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Public dislike of NDAs should not eclipse their value

by | Mar 17, 2020 | Employment Law

Near the end of Michael Bloomberg’s campaign for the Democratic presidential nomination, he suffered some powerful rhetorical hits over non-disclosure agreements (NDAs). The candidate offered little defense of himself or NDAs.

The moment again brought to public attention the significant downsides of NDAs. And again, the upsides of these agreements for all sides of a dispute were effectively swept under the rug. A recent editorial in a Minneapolis-St. Paul newspaper argues that the good NDAs can do should not go down with the ship along with their negative effects.

The downsides of NDAs are significant

Nobody in the debates suggested any changes to laws or policies having to do with these agreements, often signed by both sides of a lawsuit as part of a settlement ending a legal dispute.

Instead, the issue was the use of NDAs by Bloomberg’s company and Bloomberg himself to settle gender discrimination and sexual harassment claims. The number and nature of these claims are unclear, largely due to the NDAs.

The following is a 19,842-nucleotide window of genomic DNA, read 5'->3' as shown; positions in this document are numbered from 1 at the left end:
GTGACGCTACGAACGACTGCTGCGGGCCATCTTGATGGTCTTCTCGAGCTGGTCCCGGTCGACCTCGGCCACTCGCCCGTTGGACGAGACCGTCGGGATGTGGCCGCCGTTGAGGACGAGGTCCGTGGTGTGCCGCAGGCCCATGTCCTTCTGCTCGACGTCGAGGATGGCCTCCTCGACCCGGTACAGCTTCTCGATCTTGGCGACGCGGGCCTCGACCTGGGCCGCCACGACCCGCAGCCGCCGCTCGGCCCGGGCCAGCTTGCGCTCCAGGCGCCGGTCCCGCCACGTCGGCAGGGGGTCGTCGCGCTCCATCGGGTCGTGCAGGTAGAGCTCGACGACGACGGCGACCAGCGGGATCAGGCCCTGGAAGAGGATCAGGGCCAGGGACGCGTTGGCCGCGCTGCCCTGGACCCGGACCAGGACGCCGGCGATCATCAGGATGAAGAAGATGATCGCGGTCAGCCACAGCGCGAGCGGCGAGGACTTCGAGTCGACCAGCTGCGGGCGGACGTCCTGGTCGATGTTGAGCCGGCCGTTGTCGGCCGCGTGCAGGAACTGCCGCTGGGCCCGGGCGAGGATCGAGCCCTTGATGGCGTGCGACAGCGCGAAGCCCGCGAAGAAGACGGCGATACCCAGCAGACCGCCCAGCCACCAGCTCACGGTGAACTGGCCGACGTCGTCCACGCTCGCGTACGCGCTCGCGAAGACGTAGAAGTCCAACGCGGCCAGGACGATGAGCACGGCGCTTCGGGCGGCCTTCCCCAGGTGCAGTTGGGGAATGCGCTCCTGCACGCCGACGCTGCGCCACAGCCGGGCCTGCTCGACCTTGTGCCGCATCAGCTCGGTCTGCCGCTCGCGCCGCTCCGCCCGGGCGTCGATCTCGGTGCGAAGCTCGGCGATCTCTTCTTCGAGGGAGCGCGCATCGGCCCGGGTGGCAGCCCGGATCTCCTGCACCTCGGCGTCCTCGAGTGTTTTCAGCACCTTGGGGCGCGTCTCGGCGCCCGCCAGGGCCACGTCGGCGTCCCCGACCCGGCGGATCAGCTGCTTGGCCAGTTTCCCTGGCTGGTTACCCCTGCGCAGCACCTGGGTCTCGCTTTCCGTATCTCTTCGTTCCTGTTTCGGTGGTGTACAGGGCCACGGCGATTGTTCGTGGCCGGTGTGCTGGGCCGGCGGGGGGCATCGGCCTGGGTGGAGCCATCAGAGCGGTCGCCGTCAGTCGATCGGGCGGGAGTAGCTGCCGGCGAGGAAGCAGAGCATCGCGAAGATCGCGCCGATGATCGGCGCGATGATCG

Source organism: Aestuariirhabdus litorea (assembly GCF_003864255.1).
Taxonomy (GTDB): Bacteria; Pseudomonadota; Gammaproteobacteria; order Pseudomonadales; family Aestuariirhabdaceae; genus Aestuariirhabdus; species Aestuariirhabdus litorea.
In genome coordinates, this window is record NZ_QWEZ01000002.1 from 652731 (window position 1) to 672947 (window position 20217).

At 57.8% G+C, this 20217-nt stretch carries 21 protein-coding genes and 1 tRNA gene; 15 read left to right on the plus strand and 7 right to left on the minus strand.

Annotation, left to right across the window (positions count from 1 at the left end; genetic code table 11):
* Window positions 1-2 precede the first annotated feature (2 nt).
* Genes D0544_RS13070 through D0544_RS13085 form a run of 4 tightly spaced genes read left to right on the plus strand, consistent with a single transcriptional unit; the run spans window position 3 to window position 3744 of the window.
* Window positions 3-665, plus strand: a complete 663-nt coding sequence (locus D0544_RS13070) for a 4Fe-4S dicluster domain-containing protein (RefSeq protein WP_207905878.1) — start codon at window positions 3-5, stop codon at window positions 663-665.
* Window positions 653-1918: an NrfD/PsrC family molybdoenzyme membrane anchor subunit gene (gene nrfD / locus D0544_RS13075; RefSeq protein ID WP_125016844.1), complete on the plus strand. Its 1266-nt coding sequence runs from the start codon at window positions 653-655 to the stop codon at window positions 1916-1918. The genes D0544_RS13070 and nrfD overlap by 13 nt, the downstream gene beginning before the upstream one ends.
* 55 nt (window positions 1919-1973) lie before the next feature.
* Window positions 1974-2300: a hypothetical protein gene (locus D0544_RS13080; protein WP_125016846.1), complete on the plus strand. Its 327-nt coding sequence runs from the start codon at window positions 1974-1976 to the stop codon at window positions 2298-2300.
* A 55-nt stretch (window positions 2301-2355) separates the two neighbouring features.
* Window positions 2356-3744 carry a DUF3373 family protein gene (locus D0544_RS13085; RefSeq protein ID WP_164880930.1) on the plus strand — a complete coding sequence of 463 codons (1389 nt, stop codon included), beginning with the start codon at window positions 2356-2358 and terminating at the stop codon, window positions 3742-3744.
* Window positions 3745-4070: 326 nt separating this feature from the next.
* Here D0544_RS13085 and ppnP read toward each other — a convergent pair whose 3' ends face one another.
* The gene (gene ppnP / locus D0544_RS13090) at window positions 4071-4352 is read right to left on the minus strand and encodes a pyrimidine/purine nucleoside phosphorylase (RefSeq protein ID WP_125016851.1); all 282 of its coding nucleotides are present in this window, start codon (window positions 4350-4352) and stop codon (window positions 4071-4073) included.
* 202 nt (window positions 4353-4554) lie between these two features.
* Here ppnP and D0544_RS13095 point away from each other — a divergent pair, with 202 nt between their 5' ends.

And indeed, NDAs do often hide the misdeeds of the powerful and alleviate their incentive to do better the next time. The cash outlays that are usually also part of these agreements may be all that deter future bad decisions and harmful behavior.

NDAs may conceal poor safety practices, dangerous products, environmental lapses and the like, and this is perhaps even more troubling.

Wronged employees sign them for valid reasons

On the other hand, NDAs give employers a way to settle claims instead of feeling they need clear their name by soundly defeating the employee in court, an approach unlikely to benefit an already embattled employee.

And consider that, for some, signing an NDA and accepting a large settlement is the right decision. Can disparaging NDAs sometimes run the risk of disparaging those who agree to them?

An NDA may protect employees from any unfair stigma of being likely to file lawsuits against future employers. Plus, NDAs allow the employees to decide for themselves if they want creditors and ex-spouses to know about a sudden improvement in their finances.

Solutions may balance the downsides of NDAs

Recent laws in some states ban the use of gag provisions in NDAs in public sector employment disputes. After all, taxpayers have a right to know what their tax dollars are paying for. The Minnesota editorial’s author also suggests requiring a judge to approve at least some NDAs.